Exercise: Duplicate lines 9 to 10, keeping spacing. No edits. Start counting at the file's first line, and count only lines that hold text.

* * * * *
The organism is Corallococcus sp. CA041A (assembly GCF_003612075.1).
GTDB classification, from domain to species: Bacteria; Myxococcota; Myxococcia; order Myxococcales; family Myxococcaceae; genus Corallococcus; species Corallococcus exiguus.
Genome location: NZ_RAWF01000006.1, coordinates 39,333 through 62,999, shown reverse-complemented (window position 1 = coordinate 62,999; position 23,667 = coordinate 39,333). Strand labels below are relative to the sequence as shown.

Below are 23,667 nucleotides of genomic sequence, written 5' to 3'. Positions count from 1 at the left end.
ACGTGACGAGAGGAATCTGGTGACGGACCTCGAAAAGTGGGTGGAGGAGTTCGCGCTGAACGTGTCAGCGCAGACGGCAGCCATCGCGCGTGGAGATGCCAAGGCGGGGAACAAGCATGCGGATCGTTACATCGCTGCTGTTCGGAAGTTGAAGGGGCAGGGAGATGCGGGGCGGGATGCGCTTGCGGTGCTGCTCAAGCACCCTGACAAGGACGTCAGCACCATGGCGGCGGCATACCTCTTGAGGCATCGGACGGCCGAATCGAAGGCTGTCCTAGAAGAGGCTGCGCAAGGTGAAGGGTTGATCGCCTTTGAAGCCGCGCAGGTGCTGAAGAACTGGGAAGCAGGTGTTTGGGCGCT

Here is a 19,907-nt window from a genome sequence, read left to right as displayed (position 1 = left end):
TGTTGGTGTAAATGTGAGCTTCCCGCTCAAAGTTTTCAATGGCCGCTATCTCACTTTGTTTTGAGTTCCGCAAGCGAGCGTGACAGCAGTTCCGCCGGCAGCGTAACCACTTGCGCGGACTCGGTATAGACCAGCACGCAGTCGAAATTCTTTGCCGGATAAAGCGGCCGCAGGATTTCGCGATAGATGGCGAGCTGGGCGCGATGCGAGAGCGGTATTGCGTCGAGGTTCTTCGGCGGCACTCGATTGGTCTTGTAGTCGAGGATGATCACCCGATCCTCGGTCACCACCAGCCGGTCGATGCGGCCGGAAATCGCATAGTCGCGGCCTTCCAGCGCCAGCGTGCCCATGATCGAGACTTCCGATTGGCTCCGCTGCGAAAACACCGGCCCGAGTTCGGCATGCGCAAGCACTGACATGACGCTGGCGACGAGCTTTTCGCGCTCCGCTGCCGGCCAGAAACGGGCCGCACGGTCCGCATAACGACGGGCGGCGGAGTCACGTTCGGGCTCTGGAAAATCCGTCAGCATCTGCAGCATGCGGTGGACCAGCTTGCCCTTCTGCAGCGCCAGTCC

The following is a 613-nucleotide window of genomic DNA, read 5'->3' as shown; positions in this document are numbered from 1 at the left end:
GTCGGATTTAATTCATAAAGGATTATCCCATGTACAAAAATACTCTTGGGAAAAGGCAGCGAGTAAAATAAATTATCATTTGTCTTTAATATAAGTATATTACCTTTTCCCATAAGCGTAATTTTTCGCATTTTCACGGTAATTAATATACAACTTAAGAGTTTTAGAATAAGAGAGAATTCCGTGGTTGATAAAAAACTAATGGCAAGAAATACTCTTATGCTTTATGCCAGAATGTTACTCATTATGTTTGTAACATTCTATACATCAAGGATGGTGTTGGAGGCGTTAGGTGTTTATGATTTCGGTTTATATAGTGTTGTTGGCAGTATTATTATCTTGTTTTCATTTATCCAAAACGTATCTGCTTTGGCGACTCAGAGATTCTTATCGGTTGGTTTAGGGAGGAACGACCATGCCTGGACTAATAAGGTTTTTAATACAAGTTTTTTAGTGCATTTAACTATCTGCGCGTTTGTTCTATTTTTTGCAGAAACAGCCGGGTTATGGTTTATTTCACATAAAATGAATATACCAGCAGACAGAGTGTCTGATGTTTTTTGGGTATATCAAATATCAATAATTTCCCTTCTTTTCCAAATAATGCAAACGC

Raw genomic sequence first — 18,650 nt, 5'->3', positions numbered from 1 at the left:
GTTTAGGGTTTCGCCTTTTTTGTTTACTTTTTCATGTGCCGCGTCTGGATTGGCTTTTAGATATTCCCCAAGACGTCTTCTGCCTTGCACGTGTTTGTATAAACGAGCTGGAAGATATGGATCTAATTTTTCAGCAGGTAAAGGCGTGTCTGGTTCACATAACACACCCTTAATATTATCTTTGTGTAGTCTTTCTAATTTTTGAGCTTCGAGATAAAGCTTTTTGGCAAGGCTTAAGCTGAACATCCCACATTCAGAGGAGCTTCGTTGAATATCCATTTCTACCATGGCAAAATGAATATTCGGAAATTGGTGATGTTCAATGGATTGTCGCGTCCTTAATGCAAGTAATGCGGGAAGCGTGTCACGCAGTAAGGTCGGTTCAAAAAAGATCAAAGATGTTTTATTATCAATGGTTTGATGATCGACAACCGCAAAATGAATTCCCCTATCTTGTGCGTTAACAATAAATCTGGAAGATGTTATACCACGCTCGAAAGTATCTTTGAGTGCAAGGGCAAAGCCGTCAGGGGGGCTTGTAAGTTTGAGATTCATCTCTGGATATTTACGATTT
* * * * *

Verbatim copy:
GTCGGATTTAATTCATAAAGGATTATCCCATGTACAAAAATACTCTTGGGAAAAGGCAGCGAGTAAAATAAATTATCATTTGTCTTTAATATAAGTATATTACCTTTTCCCATAAGCGTAATTTTTCGCATTTTCACGGTAATTAATATACAACTTAAGAGTTTTAGAATAAGAGAGAATTCCGTGGTTGATAAAAAACTAATGGCAAGAAATACTCTTATGCTTTATGCCAGAATGTTACTCATTATGTTTGTAACATTCTATACATCAAGGATGGTGTTGGAGGCGTTAGGTGTTTATGATTTCGGTTTATATAGTGTTGTTGGCAGTATTATTATCTTGTTTTCATTTATCCAAAACGTATCTGCTTTGGCGACTCAGAGATTCTTATCGGTTGGTTTAGGGAGGAACGACCATGCCTGGACTAATAAGGTTTTTAATACAAGTTTTTTAGTGCATTTAACTATCTGCGCGTTTGTTCTATTTTTTGCAGAAACAGCCGGGTTATGGTTTATTTCACATAAAATGAATATACCAGCAGACAGAGTGTCTGATGTTTTTTGGGTATATCAAATATCAATAATTTCCCTTCTTTTCCAAATAATGCAAACGC

Raw genomic sequence first — 18,650 nt, 5'->3', positions numbered from 1 at the left: